The rabbet cut is next for the mirror and backer board. I clamp my frame between my vice and bench dogs raising it up to allow the bearing to move freely along. I almost always climb cut the edge of the rabbet first moving right to left on the edge. This eliminates tear-out when I finish the rabbet cut up moving left to right. Make the rabbet deep enough for the mirror thickness and a 3mm or 6mm piece of hardboard behind it to protect the mirror. This will necessitate making a series of 3mm deep cuts to get down to depth. The corners, of course, have to be cleaned up with a chisel. Use a wide chisel to mark out the cut and then chop to depth.
Clean the corners of the frame with a block plane and a bit of sanding. Then it’s time to focus on finishing. If you’ve sanded, you have to raise the grain before finishing. The ebonising finish is water based so raise with a damp rag. Let the fibres dry before sanding them off with a fresh sheet of 180 grit. Do this several times.
My ebonising solution is made of 114ml white vinegar and rusted metal. Of course, a vinegar from the north side of an Umbrian hillside will give a better colour but leave off searching for provenance on the vinegar to others. Use white vinegar and some rusty steel wool. These steel fibres are small enough that they will break down quickly in the acetic acid solution. Put this concoction in a plastic container as the acid fumes will eventually eat away a metal lid on a glass jar. Let it sit for several days, then glove up and wash down the surface of the frame.
I have found with white oak that a new ebonising solution works best for the darkest colour. If the staining is uneven then a tannic acid wash can go over the ebonising to darken it. I use the acid powder found at shops specialising in wine making supplies. Mixed with water it helps to darken the wood. Put on a coat or two, sanding lightly between coats. Also be aware that a coarser surface ebonises better with this approach than a finely sanded one. Sealing off the surface pores reduces the stain’s penetration.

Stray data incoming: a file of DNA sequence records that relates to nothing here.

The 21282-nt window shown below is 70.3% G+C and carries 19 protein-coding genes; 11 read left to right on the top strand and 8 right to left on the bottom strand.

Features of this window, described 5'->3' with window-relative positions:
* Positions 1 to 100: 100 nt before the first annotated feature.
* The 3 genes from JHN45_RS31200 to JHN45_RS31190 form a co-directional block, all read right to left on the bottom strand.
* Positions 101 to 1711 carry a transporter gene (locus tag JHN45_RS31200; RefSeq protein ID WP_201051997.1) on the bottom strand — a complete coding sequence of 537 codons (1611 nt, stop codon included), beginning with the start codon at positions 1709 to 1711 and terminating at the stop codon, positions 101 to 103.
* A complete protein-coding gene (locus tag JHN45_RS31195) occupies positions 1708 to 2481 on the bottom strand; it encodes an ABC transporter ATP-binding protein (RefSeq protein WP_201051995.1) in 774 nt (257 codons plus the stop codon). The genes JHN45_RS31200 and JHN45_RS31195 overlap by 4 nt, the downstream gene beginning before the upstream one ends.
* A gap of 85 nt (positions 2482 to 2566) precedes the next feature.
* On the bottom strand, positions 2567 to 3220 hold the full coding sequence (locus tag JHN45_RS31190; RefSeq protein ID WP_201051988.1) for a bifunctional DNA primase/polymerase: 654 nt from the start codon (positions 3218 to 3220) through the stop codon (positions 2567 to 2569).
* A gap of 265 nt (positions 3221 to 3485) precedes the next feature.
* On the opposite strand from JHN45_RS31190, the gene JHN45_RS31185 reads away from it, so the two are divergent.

The grain fill is an inert whitish paste mixed with mineral spirits (white spirit). Cut the paste by 1⁄3 with more mineral spirits to make it easier to work with. Mix this well and then paint it on with an old brush. Move the brush in all directions, especially across the grain. Your goal is to get filler down into the pores. Pound it in if you have to with the brush but push it into that open pore structure.
Wait about 15 minutes to let the filler dry and glaze over. Then wipe off the excess filler from the surface, corners and edges with a piece of burlap first to get the most of it off. Keep wiping out the surface until it’s clean.
Pin the joints next and then place your inlay. I mark out each of the corners on the diagonal, find centre on this line and use a scratch awl to place my mark. Drill for a 6mm hole for the inlay first about 3mm deep. Chop these holes out square. Next, drill out for the dowel to pin the joint. A 5mm pin works fine. I don’t drill all the way through the joint but stop just short of the back face. Use a dowel plate to size the dowel so it enters more easily. Instead of hammering it through however, mount the plate on two sticks and use the vice to press them through. This saves everyone the consternation of the hammer blows. Use the hammer
of course if your therapist recommends.
Drive and glue the 5mm pin in and use a drift to put it below the surface of the frame so that the inlay can enter. A steel rod works well for this.
The square plug inlay stock I used is holly. I shoot the edge of the stock on my bench hook to get it to size after bandsawing it close. I chamfer the end of the inlay, cut it to length and then glue and hammer it in place. Using a sharp chisel, I then shape the plug to the desired profile. In this case, I made Gothic-style peaks to my plugs.